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Thread: is a Gel coat ideal or no?

  1. #1
    Senior Member ncrazyballa's Avatar
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    is a Gel coat ideal or no?

    i think ive read before that gel coats on a finish product are not ideal for kit cars, because paint or bondo does not adhere to it?

    is gel coat necessary? i know gelcoat makes fiberglassing easier but is it doable without gel coat?

  2. #2
    Senior Member Don's Avatar
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    You don't have to use gel coat in your molds and you can just pull raw pieces out but it ends up being a bit harder to get the really smooth sanded finish afterward. Gel coat sands and finishes nicer than raw Fibreglass. You also inevitably end up with small air bubbles in Fibreglass when laying the layers down so gel coat helps cover those up when used.

    Certainly can be done but experience is to use it if you can. Paint etc. all stick to it fine. You need to wash off the ,old release and any waxes and then spray on epoxy primer to the Fiberglas or gel coated pieces for a nice seal.

    Good luck
    Don
    308 Ferrari replica
    Prova Countach 5000QV

  3. #3
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    i personally prefer to not use gelcoat, because in more than one occasion, the surface started showing cracks. it probably has to do with me not using it correctly, but i still prefer not using it. also i always like to check layerthickness of the final piece. i do this using a light to shine through the fiberglass and where the colour is lighter, there is less fiberglass. this cant be done or is much harder to do with gelcoat. that being said, i almost only made small parts, wich are less work to sand, fill and finish. on a big piece like bonnet roof or door, i probably would use it just for making it easy on myself.

  4. #4
    I'm no expert when it comes to this however I did parts with and without gel coat. One thing I can tell you is that the parts without gel had tendency of having lots of pin holes int hem and to have them fixed was a major pain in the a*$. With my latest project I decided to use gel on actual body panels for number of reasons, couple of them was the fact that I'm using sandable gel makes it nice and easy to block sand, I did not noticed any holes in surfaces yet. I did brush it on the mold though so that should had eliminated any air bubbles. One problem I did run into was large quarter panels, but most likely it was the fact that I put too much activator into it and couple corners the fibre glass peeled off in 1/2inch radious. Easy fix though. grind it down from surface and reapply gel and sand down flat.
    As to cracking, well I have probably 30 different panels made for my project and they are being put on frame and removed at least 10 times per day when I was making up the frame and are still getting thrown around garage and I do not see any cracks yet (knock on wood) and hopefully it will stay like that. Other added bonus is that you will not see any fibre weave in the sun with gel on the panels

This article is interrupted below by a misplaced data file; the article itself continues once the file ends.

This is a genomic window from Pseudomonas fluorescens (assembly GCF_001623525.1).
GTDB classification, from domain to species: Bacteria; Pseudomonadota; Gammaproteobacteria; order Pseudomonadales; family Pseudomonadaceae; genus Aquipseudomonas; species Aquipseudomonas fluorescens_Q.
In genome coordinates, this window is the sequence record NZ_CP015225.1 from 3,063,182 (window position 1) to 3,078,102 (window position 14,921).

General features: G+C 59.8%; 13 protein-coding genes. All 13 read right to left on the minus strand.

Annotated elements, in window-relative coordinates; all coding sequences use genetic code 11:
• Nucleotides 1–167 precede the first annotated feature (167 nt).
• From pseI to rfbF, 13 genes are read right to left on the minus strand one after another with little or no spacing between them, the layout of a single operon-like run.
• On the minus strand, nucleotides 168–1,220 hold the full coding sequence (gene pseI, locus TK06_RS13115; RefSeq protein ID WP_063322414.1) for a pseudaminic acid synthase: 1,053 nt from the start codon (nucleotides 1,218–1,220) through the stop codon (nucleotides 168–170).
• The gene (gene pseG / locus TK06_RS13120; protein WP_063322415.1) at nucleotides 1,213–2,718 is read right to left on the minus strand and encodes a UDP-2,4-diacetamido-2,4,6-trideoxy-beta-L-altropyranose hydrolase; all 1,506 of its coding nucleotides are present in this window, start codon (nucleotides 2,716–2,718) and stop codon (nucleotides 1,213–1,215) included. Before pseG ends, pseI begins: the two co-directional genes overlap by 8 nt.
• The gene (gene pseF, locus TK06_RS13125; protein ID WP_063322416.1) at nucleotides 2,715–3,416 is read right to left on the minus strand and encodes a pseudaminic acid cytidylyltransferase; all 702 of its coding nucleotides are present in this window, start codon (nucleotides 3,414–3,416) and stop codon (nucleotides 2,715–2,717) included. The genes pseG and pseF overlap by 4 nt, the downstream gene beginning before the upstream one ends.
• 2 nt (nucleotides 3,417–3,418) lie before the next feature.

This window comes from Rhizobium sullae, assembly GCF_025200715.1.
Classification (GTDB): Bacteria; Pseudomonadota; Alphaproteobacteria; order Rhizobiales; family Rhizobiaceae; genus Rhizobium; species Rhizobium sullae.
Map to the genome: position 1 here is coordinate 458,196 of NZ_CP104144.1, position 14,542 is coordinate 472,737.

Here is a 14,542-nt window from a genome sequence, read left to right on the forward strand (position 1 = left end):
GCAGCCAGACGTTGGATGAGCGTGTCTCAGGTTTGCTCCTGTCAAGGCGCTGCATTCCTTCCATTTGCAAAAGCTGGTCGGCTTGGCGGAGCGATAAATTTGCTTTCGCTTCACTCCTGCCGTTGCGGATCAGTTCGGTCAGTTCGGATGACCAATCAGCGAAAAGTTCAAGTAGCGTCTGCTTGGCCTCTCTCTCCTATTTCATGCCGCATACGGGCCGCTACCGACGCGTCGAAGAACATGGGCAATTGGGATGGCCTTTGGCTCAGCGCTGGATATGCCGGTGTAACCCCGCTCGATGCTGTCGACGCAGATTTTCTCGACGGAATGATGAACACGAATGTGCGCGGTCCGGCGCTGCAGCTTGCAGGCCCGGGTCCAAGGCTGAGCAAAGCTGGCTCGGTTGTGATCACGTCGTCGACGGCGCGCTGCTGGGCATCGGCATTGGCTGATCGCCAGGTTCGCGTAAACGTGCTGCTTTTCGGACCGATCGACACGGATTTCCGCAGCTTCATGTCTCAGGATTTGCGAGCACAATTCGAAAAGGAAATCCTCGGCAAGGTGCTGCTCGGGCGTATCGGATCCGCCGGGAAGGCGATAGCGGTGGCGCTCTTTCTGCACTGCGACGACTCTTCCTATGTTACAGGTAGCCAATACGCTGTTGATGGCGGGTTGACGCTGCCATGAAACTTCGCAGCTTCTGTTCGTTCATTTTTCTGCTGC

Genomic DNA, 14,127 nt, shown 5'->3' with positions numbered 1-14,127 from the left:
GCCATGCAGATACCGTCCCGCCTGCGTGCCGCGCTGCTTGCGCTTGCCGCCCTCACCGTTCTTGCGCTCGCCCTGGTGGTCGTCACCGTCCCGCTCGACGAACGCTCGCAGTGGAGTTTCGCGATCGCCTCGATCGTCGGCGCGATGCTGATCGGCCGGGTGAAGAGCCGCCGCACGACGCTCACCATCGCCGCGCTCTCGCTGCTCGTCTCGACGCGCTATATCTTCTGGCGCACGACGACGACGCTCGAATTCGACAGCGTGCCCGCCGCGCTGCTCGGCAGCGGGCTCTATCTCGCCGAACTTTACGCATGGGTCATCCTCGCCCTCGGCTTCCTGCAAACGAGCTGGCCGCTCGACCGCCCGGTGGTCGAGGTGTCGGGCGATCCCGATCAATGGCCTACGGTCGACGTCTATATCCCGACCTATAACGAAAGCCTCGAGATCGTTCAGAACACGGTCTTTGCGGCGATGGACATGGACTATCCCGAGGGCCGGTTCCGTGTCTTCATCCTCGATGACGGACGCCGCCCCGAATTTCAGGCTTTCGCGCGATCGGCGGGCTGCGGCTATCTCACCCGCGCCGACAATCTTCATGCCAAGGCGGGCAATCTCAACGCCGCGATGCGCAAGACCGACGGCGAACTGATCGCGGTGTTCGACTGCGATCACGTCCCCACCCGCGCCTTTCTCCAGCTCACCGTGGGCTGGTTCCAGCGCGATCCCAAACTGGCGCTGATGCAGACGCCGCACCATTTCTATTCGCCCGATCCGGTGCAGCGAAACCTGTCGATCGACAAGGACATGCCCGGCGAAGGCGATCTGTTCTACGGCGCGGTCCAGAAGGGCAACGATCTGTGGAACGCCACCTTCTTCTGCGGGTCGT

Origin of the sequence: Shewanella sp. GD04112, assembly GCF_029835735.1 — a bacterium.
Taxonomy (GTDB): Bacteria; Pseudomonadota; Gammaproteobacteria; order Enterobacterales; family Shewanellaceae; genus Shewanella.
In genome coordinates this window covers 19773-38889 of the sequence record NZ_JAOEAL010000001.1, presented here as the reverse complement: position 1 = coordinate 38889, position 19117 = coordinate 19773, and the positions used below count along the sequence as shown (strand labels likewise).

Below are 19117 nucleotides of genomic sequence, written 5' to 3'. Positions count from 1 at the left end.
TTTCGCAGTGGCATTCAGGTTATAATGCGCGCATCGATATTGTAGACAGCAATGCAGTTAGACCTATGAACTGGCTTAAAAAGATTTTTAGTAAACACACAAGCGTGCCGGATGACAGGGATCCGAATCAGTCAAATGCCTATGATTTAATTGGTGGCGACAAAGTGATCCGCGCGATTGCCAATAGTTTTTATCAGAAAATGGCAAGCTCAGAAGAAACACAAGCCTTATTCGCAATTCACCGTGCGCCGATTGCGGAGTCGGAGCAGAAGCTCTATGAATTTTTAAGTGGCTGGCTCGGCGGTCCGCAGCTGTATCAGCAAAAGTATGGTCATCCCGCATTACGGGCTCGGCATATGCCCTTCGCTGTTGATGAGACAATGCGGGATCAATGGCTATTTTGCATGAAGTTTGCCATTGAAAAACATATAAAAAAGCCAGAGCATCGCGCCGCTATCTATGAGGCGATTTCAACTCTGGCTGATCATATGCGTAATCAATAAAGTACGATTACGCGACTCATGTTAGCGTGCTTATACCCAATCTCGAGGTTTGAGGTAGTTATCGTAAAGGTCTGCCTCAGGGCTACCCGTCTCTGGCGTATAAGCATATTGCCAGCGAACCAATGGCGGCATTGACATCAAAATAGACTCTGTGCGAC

5. #5
    Senior Member brada's Avatar
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    Gel coats are a prefered method for finishing surfaces in fibreglass because they give the end user the ability for correction.
    A propper layer of finishing Gel should be about .020" - .025" so that you have some mass for blocksanding. Gelcoat is by its nature of application very poros due to the fact that it is sprayed into a mold and air is introduced into the product.
    This makes it ideat for applying on a high build polyester based surfacer/primer which gives excellent fairing mass and paint adheasion!.
    Products like finishing gelcoat typically fail when not applied properly.. appying with a brush is the most common mistakes, .. because it creates highs and lows of product!.. too low (anything .005" - .007") will cause lifting or wrinkling (hammer finish) when resin is applied to it .. anything too thicK ( .030" and above ) lends itself to cracking .. not to mention that this method allows for very poor surface bonding!.
    Tooling gel is yet a differernt matter.
    In some of the production mold we have made we have gone thicker on the gel surface !,.. this is to allow us to wetsand and polish the molds several times over the production run of the molds to ensure a smooth finish on final parts.
    Keep in mind that my molds are 7 layers thick and fully braced and post cured!.. they have absolutly no movement and therefore we dont worry about surface cracking.
    Here are some pics of a mold and finished piece we just did.
    Note the frame for stiffening and the thickness of the end flanges (about 3/8" thick). the entire front clip finisged weighs 22 lbs!.Name:  IMG_1717.jpg
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    Last edited by brada; 02-24-2013 at 09:49 AM.

  6. #6
    Senior Member ncrazyballa's Avatar
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    nice guys, thanks for the help. i just ordered some gel coat, cant wait to create some parts.

  7. #7
    Senior Member brada's Avatar
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    Quote Originally Posted by ncrazyballa View Post
    nice guys, thanks for the help. i just ordered some gel coat, cant wait to create some parts.
    good luck on your new quest buddy.. keep us posted.
    give me a shout if you have any questions on fiberglass..

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